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In theory. Tell that to Hans-Jürgen Merten from Helios 522. He thought it was the take-off config horn. I'm heading in to the sim on Sunday and I think one of the problems we'll deal with at some point is a air/ground fault. Config horn blaring at you until you can figure out a solution. I don't think it involves the O2 mask. ;)

 

It would make more sense to have the Landing Config horn and the Takeoff Config horn the same and the Cabin Alt different.

Indeed. Logically the crew should think "we're in flight, it's most likely to be a cabin altitude problem". Logic goes out the window with that deafening horn going of course. Even so, if it is a cabin altitude problem you can cancel it using the overhead horn cutout button. If it's TO config warning it can't be cancelled unless you set a TO config or reduce thrust lever position.

 

I would have though your first action should be to try and cancel the horn. If it won't cancel then it's a config warning problem, otherwise work on the cabin pressure issue.

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For a moment I recall and then miss ######ing Betty from the MD-11.

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Indeed. Logically the crew should think "we're in flight, it's most likely to be a cabin altitude problem". Logic goes out the window with that deafening horn going of course. Even so, if it is a cabin altitude problem you can cancel it using the overhead horn cutout button. If it's TO config warning it can't be cancelled unless you set a TO config or reduce thrust lever position.

 

I would have though your first action should be to try and cancel the horn. If it won't cancel then it's a config warning problem, otherwise work on the cabin pressure issue.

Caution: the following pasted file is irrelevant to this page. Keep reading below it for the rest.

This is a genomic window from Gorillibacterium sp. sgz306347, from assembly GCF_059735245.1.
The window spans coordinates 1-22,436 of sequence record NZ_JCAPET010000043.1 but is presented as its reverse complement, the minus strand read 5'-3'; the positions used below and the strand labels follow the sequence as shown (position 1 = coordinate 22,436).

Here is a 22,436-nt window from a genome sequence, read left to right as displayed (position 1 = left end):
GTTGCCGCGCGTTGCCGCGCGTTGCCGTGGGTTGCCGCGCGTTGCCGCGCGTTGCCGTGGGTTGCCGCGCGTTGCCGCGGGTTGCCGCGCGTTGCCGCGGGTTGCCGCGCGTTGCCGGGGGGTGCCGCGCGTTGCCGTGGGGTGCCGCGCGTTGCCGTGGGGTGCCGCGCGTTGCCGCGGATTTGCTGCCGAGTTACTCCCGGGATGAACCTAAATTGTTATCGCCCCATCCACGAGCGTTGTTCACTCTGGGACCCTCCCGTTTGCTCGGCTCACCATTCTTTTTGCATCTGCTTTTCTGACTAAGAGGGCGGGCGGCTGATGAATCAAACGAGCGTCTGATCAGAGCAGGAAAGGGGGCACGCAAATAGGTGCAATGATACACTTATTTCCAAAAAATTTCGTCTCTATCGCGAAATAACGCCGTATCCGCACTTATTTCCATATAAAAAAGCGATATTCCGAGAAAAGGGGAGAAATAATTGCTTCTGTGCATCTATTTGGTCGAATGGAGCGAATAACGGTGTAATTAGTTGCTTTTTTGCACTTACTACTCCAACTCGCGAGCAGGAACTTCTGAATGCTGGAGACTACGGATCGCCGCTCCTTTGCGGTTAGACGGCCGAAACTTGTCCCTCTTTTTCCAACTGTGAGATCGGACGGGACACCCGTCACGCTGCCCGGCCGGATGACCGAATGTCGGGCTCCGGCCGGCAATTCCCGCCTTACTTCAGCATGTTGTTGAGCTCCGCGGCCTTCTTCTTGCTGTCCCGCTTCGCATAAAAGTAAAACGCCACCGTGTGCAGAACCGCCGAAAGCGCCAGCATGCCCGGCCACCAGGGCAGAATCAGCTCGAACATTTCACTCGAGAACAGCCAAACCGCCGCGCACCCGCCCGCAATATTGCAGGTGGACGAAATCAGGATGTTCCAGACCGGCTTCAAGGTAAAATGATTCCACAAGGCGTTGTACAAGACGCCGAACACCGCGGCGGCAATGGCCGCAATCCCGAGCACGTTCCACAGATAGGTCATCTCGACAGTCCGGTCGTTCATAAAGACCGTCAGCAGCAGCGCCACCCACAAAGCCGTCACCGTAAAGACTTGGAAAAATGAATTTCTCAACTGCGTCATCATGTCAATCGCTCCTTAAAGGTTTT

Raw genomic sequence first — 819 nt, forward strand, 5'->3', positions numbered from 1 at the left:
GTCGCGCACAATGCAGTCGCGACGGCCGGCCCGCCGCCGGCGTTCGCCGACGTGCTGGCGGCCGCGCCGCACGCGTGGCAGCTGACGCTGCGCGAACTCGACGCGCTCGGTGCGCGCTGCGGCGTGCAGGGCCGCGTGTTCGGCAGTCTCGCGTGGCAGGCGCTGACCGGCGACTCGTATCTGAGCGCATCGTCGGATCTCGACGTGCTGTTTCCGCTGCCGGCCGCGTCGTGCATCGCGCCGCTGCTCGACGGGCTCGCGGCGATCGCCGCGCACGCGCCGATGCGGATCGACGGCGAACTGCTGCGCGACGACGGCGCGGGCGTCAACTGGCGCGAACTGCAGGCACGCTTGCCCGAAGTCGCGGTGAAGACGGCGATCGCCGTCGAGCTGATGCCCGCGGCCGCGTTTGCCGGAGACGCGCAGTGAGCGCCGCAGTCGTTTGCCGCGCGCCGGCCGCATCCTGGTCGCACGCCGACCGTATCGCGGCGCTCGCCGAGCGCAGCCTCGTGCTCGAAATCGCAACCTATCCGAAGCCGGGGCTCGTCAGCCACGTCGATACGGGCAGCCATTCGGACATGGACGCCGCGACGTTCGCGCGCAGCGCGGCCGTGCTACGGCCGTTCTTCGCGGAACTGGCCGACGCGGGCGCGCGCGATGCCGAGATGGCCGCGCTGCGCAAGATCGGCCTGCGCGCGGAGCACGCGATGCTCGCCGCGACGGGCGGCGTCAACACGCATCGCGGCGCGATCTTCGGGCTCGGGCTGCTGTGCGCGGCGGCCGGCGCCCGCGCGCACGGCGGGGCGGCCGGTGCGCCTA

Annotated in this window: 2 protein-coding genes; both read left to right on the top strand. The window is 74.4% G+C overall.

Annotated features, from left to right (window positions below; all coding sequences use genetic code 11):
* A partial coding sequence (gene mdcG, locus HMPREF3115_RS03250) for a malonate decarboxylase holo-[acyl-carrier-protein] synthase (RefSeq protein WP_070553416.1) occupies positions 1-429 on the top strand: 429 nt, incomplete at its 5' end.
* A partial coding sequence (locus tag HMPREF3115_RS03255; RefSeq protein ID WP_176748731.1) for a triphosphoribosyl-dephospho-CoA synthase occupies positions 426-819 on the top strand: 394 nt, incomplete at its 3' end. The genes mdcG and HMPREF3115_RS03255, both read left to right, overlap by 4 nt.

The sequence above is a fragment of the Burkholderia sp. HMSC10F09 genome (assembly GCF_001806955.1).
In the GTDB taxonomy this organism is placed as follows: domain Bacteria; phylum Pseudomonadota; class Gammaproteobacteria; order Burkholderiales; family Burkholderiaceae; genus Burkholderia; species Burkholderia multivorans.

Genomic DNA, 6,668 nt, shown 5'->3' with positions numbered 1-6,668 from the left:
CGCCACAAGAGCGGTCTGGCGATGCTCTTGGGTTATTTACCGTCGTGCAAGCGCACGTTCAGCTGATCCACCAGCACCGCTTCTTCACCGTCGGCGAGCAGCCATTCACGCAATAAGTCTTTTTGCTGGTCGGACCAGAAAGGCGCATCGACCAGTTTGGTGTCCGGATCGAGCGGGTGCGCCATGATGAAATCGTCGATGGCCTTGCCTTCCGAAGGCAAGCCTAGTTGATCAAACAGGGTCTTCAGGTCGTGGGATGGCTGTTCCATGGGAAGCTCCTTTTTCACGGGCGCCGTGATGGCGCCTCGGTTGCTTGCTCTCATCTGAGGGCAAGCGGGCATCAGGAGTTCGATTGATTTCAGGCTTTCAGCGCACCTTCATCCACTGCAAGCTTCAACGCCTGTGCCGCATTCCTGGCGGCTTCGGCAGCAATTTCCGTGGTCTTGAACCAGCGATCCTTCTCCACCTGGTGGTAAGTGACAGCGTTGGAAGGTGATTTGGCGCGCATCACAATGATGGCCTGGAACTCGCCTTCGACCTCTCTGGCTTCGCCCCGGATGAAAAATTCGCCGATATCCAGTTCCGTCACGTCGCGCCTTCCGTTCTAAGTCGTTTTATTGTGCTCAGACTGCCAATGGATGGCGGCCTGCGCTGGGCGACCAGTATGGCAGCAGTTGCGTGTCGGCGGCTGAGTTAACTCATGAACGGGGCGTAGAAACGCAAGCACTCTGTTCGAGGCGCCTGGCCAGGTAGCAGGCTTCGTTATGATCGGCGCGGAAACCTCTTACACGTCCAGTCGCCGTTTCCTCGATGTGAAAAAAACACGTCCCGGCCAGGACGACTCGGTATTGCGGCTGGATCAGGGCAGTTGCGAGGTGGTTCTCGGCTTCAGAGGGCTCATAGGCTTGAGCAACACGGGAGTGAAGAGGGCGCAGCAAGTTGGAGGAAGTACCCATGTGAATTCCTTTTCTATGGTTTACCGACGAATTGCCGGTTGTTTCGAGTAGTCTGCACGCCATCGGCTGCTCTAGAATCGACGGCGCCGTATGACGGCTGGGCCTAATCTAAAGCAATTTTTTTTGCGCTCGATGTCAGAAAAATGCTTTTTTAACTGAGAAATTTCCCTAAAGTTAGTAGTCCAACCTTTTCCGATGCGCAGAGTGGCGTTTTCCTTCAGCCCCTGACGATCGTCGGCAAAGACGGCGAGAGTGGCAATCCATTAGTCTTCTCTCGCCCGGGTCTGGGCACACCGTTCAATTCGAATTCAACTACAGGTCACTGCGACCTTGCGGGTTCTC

I'd rather not have to figure out which warning it is. One for Cabin Alt and a different one for the configs.

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I'd rather not have to figure out which warning it is. One for Cabin Alt and a different one for the configs.

 

At least now you have a light to tell you which one it is.

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I'd rather not have to figure out which warning it is. One for Cabin Alt and a different one for the configs.

Pushing the horn cutout switch is that difficult? Boeing in their wisdom decided it was important to keep the same aural warnings to minimise differences between versions. It was exactly the same aural warning logic on the 727 and 747 Classic. Keeping the legacy design was probably a big mistake. They should have gone for a new layout and modernisation along the lines they did with the 747-400 and McDD did with the MD-95. They would still have retained the same type certificate.

 

The real problem in the Helios accident was that the crew did not consider the possible alternative, even when the cabin oxygen deployed. They were fixated on it being a configuration warning. However by then hypoxia had taken hold.

 

However since Helios a mod has been available to install warning lights which identify the reason for the intermittent horn. Don't Alaska Airlines have this mod?

 

http://www.b737.org.uk/pressurisation.htm, search for "Cabin Altitude Warning" (about two thirds of the way down the page.

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At least now you have a light to tell you which one it is.

 


However since Helios a mod has been available to install warning lights which identify the reason for the intermittent horn. Don't Alaska Airlines have this mod?

 

Some of the planes do. Alaska has -4, -7, -8, and -9. I think only the later -8s and -9s have them and some of them came from Boeing installed incorrectly and are placarded inop. We still read AD2008-23-07 every day and won't stop until the entire fleet is fitted with the lights.

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I find this interesting... a typical general aviation pressurized aircraft has a light but no audible per FAA certification requirements.  At least the ones I'm familiar with.  Of course, a C-414 takes much longer to climb through 10,000 LOL.

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I find this interesting... a typical general aviation pressurized aircraft has a light but no audible per FAA certification requirements. At least the ones I'm familiar with. Of course, a C-414 takes much longer to climb through 10,000 LOL.

 

I suspect that has to do with the service ceiling being lower on the GA aircraft.  The time of useful consciousness at FL410 is a lot shorter than at FL250.  Without the audible warning you wouldn't stand a chance if you had a rapid depressurization at the higher altitudes.